Constance Hollinger failed to share key information from the 911 caller that affected how police officers arrived at the scene.
The 911 operator who took the call that eventually led to the fatal shooting of Tamir Rice has been suspended for eight days.
Dispatcher Constance Hollinger violated protocol when she failed to relay important information to police that the 911 caller had shared. The 911 caller, for example, said he thought that the person with gun could be a juvenile and the gun could be fake.
12-year-old Rice had been playing with a pellet gun in November 2014 when two white officers,Timothy Loehmann and Frank Garmback, pulled up on him outside a Cleveland recreation center.
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Cuyahoga County prosecutor Timothy J. McGinty said that Hollinger made a crucial mistake that affected how both officers responded to the scene. Loehmann shot and killed Tamir less than two seconds after they arrived. Neither officer were ever criminally charged.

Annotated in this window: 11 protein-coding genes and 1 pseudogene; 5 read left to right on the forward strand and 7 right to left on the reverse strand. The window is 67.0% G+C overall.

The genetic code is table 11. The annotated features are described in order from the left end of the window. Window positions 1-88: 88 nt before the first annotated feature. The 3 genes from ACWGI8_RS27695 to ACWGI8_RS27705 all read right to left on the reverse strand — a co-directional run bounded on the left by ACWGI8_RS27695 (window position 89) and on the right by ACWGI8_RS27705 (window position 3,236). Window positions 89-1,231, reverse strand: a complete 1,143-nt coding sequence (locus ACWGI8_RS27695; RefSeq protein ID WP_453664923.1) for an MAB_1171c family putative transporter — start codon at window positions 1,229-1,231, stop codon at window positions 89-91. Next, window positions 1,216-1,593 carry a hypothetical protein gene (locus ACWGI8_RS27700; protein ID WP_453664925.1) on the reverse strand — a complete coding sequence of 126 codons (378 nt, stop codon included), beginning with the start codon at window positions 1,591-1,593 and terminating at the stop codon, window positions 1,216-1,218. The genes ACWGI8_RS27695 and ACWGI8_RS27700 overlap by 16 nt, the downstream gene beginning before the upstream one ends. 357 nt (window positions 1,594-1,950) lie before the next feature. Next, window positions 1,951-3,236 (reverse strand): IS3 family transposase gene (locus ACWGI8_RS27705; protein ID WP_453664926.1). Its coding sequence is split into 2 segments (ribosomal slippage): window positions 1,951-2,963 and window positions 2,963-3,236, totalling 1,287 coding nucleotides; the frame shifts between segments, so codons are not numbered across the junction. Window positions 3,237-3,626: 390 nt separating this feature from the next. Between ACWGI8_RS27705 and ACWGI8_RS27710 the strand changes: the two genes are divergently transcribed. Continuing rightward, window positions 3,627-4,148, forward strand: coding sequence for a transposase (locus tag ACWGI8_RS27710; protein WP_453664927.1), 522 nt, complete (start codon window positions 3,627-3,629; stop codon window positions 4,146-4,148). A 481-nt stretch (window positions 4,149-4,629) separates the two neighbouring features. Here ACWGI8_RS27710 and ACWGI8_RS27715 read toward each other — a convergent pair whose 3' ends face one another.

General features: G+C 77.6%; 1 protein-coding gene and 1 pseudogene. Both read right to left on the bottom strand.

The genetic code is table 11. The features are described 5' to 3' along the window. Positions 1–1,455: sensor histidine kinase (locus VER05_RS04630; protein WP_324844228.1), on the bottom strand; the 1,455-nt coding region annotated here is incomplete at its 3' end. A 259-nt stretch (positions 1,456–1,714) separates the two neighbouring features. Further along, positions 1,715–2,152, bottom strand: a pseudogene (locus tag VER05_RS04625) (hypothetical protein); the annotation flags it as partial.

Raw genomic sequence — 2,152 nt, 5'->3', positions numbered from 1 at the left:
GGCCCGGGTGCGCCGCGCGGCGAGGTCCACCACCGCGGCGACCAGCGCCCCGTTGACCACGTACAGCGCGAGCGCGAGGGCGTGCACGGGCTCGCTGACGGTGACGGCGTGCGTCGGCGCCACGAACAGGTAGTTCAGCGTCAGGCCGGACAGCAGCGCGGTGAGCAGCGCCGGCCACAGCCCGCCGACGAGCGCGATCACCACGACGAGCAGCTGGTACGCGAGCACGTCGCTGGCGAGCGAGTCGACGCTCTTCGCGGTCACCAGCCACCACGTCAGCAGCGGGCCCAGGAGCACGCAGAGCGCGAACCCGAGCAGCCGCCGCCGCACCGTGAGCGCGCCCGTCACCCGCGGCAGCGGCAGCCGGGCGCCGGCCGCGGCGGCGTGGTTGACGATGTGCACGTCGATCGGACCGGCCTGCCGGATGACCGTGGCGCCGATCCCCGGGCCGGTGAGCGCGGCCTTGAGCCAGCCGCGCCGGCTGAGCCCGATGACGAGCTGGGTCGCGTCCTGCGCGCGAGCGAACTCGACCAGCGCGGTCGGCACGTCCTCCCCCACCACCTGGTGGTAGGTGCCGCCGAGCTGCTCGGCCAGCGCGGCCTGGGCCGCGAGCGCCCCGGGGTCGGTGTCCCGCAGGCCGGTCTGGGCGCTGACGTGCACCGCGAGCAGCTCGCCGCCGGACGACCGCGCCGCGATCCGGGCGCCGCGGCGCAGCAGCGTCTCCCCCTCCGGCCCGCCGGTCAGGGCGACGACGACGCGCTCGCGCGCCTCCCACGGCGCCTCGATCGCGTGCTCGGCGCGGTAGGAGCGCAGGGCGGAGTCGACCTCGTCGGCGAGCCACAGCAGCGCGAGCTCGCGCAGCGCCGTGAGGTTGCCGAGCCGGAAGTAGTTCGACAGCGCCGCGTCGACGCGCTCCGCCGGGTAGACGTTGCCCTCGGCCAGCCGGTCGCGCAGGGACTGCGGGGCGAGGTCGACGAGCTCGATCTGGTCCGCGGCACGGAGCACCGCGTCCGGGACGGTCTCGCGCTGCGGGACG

Hollinger received news of her eight-day suspension in a disciplinary letter dated March 10 written by Police Chief Calvin Williams.
“Eight days for gross negligence resulting in the death of a 12-year-old boy,” Samaria Rice's attorney, Subodh Chandra, said in the statement. Samaria Rice is Tamir’s moth. “How pathetic is that?”
The city of Cleveland settled a federal civil right lawsuit last April by paying the Rice family $6 million.